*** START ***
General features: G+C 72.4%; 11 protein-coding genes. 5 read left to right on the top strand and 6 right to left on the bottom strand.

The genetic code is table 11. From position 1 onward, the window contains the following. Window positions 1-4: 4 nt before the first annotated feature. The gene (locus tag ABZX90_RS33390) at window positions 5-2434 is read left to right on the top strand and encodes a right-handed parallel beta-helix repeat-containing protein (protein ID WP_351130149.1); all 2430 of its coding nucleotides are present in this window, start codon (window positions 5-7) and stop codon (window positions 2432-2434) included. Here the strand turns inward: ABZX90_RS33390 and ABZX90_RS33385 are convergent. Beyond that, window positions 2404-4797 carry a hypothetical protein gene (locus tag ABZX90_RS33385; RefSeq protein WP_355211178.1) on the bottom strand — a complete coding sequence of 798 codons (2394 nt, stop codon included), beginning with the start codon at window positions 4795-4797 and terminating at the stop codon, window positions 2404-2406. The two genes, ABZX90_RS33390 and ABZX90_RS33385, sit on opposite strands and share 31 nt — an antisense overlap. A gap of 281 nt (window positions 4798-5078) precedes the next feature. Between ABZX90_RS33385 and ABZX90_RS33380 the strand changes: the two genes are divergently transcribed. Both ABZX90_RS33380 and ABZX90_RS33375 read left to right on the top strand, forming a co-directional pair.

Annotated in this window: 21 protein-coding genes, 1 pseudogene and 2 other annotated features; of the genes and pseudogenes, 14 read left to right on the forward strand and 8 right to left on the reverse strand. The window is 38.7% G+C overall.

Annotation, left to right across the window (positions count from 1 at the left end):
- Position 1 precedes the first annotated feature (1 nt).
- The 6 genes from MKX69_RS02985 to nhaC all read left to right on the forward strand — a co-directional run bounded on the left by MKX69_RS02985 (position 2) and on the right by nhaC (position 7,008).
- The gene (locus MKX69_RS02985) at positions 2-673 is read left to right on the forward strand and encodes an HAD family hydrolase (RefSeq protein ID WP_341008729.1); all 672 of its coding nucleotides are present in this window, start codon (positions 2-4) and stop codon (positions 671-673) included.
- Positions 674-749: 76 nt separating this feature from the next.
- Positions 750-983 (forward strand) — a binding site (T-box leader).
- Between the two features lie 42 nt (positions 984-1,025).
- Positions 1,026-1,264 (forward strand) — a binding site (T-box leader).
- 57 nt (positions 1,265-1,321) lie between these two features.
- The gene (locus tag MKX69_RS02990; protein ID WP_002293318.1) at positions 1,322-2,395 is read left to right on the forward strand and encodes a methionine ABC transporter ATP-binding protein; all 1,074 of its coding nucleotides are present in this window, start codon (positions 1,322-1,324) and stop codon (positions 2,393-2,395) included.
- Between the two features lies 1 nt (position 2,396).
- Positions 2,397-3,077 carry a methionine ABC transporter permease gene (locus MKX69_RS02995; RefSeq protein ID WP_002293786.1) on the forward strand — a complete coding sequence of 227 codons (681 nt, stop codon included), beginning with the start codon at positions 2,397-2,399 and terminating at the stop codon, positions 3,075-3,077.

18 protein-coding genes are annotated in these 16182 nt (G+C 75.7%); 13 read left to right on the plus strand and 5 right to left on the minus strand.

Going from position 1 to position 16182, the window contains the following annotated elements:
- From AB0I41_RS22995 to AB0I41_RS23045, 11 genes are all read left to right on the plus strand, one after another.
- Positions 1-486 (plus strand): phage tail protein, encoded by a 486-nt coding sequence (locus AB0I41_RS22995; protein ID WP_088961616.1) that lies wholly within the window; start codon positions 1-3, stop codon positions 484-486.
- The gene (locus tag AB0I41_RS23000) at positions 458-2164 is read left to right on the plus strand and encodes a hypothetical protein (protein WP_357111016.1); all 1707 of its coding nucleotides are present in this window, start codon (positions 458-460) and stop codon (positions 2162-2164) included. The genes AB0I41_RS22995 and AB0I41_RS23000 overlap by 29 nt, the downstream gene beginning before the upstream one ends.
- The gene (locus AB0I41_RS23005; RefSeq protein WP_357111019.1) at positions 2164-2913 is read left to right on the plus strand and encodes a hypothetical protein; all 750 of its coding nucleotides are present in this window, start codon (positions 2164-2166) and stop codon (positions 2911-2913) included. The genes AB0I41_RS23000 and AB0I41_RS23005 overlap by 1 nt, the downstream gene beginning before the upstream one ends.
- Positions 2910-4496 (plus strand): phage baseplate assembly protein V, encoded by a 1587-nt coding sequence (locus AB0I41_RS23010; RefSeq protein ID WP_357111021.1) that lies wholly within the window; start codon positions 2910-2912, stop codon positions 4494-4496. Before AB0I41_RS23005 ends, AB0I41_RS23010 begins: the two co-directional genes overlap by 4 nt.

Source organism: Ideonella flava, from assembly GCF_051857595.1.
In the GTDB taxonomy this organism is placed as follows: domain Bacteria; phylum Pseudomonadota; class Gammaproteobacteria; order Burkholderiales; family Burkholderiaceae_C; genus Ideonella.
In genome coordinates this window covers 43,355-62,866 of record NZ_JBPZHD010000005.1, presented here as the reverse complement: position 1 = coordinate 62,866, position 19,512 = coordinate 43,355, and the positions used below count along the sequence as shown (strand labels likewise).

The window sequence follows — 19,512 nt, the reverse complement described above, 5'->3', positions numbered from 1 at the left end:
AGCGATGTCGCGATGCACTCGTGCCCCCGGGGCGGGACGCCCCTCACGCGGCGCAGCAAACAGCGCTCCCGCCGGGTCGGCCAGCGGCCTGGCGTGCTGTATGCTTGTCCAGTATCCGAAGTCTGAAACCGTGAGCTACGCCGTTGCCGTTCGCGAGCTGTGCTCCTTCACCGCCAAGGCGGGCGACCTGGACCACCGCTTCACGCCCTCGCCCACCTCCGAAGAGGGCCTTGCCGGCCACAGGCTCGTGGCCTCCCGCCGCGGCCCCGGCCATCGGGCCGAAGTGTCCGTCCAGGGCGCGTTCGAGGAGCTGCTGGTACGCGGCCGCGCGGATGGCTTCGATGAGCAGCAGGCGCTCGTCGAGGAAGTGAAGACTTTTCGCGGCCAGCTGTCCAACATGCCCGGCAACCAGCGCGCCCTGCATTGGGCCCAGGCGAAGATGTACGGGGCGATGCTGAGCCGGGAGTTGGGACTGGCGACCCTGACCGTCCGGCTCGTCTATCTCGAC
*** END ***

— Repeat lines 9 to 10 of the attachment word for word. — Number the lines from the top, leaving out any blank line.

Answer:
- Positions 750-983 (forward strand) — a binding site (T-box leader).
- Between the two features lie 42 nt (positions 984-1,025).